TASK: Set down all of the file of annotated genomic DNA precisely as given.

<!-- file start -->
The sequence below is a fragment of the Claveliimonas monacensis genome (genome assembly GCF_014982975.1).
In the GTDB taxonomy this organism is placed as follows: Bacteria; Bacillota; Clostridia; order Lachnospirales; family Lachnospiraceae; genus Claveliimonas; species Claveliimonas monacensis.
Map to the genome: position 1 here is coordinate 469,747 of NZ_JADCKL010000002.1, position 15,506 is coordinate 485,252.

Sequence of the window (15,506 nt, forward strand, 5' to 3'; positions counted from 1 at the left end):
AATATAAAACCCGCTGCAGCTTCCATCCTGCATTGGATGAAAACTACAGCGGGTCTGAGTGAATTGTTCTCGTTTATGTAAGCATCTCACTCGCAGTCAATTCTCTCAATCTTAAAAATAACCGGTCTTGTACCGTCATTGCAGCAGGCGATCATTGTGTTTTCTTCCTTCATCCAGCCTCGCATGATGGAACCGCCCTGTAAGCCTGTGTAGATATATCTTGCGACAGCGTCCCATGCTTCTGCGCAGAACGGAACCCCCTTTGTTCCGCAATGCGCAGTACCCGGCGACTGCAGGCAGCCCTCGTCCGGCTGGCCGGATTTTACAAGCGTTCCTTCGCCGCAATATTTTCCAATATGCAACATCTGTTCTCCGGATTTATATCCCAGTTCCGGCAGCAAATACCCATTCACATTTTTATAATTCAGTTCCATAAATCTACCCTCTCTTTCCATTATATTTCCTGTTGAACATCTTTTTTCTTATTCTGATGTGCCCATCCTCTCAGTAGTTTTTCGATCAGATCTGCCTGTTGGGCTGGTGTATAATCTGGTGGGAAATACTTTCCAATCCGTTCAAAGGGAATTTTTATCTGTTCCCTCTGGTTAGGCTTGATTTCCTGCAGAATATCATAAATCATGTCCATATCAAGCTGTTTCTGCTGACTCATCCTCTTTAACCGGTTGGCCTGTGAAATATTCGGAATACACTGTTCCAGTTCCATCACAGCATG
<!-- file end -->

The sequence below is a fragment of the Claveliimonas monacensis genome (genome assembly GCF_014982975.1).
In the GTDB taxonomy this organism is placed as follows: Bacteria; Bacillota; Clostridia; order Lachnospirales; family Lachnospiraceae; genus Claveliimonas; species Claveliimonas monacensis.
Map to the genome: position 1 here is coordinate 469,747 of NZ_JADCKL010000002.1, position 15,506 is coordinate 485,252.

Sequence of the window (15,506 nt, forward strand, 5' to 3'; positions counted from 1 at the left end):
AATATAAAACCCGCTGCAGCTTCCATCCTGCATTGGATGAAAACTACAGCGGGTCTGAGTGAATTGTTCTCGTTTATGTAAGCATCTCACTCGCAGTCAATTCTCTCAATCTTAAAAATAACCGGTCTTGTACCGTCATTGCAGCAGGCGATCATTGTGTTTTCTTCCTTCATCCAGCCTCGCATGATGGAACCGCCCTGTAAGCCTGTGTAGATATATCTTGCGACAGCGTCCCATGCTTCTGCGCAGAACGGAACCCCCTTTGTTCCGCAATGCGCAGTACCCGGCGACTGCAGGCAGCCCTCGTCCGGCTGGCCGGATTTTACAAGCGTTCCTTCGCCGCAATATTTTCCAATATGCAACATCTGTTCTCCGGATTTATATCCCAGTTCCGGCAGCAAATACCCATTCACATTTTTATAATTCAGTTCCATAAATCTACCCTCTCTTTCCATTATATTTCCTGTTGAACATCTTTTTTCTTATTCTGATGTGCCCATCCTCTCAGTAGTTTTTCGATCAGATCTGCCTGTTGGGCTGGTGTATAATCTGGTGGGAAATACTTTCCAATCCGTTCAAAGGGAATTTTTATCTGTTCCCTCTGGTTAGGCTTGATTTCCTGCAGAATATCATAAATCATGTCCATATCAAGCTGTTTCTGCTGACTCATCCTCTTTAACCGGTTGGCCTGTGAAATATTCGGAATACACTGTTCCAGTTCCATCACAGCATG